Stable Homes Make Healthy Families
Through the What If Project, Children’s HealthWatch is providing real and specific models of better policy futures, working toward our vision of a future where all children’s basic needs are met, sustaining their health and enabling them to reach their potential. For this brief, Children’s HealthWatch asked, “What healthcare and educational costs could be avoided if all families with children lived in a stable home?” and “Which policy solutions could create stable homes for healthier families?”
Unstable housing among families with children will cost the United States an estimated $111 billion in health and education expenditures over the next ten years, according to new Children’s HealthWatch research. This estimate is calculated based on the health-related costs of mothers and children who have either experienced homelessness, moved two or more times, or been behind on rent in the previous year. Costs linked to unstable housing include increased hospitalizations, ambulatory visits, dental procedures, mental health care for mothers and special education services for children.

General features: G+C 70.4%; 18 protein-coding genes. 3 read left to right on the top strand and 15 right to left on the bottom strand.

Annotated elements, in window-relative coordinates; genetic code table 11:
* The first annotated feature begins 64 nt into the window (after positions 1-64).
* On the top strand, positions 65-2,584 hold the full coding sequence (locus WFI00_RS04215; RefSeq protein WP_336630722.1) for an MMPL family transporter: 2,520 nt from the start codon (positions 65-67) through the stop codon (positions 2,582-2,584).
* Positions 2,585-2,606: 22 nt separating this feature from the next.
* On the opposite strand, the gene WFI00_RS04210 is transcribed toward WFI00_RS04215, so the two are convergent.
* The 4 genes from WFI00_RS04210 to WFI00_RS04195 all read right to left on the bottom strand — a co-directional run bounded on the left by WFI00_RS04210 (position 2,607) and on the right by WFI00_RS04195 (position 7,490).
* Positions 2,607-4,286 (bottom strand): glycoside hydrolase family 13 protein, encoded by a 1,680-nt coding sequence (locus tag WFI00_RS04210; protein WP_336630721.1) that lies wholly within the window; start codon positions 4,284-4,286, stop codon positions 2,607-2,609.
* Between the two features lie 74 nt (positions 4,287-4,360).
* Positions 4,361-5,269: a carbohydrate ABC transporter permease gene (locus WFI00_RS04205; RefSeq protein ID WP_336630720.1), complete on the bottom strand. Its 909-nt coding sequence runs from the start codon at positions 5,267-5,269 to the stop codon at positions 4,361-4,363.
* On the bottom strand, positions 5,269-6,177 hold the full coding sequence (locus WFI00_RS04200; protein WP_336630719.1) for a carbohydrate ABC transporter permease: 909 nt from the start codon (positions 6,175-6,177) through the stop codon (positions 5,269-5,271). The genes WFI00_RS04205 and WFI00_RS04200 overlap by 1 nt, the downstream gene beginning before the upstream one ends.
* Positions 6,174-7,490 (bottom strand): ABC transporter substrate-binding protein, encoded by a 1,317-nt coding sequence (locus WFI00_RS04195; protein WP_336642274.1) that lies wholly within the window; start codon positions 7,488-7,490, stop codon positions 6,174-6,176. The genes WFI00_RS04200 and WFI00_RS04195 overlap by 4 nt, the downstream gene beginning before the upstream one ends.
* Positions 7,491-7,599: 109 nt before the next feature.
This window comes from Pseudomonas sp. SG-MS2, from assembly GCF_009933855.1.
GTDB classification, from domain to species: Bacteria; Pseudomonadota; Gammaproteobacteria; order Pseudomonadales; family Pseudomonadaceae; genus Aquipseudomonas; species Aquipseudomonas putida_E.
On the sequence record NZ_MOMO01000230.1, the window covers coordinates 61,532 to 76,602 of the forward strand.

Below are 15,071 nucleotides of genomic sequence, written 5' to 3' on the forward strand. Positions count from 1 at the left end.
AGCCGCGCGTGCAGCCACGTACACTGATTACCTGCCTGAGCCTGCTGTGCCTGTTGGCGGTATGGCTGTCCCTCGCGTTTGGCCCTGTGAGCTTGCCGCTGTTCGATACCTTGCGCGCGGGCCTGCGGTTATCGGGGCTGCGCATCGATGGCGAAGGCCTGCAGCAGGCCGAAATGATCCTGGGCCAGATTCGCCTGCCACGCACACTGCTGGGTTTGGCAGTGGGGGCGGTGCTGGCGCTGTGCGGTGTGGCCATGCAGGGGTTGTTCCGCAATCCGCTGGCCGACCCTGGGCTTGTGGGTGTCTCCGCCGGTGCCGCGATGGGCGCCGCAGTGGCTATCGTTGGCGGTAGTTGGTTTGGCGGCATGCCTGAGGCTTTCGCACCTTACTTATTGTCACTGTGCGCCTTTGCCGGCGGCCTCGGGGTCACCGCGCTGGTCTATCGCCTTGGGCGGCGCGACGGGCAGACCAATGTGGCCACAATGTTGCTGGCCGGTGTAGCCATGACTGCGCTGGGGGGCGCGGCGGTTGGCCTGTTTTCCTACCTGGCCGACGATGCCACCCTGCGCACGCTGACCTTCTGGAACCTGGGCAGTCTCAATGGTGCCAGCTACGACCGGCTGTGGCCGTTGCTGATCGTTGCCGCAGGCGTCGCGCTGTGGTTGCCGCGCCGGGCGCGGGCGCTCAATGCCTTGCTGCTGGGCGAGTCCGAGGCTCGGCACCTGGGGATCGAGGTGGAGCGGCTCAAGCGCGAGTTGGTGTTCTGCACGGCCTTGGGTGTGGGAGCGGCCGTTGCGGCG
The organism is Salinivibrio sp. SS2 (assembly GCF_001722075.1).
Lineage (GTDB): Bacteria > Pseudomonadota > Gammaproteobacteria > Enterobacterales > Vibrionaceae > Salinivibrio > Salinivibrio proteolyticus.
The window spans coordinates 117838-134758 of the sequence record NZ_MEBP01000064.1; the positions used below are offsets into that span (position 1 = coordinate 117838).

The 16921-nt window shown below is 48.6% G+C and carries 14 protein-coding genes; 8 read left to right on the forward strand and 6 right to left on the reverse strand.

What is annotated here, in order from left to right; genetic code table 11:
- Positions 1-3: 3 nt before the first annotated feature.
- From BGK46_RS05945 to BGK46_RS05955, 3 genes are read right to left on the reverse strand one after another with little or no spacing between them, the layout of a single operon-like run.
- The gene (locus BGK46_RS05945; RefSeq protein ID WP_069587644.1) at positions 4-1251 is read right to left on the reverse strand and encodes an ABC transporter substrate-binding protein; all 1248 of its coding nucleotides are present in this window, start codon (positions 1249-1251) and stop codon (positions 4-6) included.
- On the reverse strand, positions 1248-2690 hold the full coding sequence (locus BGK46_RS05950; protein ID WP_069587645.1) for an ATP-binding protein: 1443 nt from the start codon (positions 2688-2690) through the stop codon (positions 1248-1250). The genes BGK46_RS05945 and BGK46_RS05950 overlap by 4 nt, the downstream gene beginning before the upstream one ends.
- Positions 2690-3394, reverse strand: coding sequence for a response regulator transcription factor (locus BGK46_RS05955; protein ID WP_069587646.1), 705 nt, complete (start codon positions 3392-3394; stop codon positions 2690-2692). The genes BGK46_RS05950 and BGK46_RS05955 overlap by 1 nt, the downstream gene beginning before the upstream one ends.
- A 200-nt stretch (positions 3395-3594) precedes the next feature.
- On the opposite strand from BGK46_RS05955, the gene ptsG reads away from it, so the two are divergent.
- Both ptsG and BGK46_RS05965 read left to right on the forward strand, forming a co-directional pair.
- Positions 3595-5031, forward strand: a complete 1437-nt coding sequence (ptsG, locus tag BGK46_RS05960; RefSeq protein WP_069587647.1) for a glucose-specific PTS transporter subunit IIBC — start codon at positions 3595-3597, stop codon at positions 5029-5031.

Utilizing economic modeling, this research shows US health system will conservatively spend an estimated $76.8 billion caring for mothers experiencing worse physical and mental health and $34.3 billion treating children’s health due to the lack of a stable home over the next ten years if the high number of families currently living in unstable homes persists.
Recommended policy solutions:
- Increase supply of affordable homes
- Provide resources that help families meet the demands of rent.
- Direct investments from health care to affordable homes
In the News
- Opinion: Investing in Housing for Health Improves Both Mission and Margin, The Journal of the American Medical Association, October 31, 2017, by Megan Sandel, MD, MPH and Matthew Desmond, Ph.D.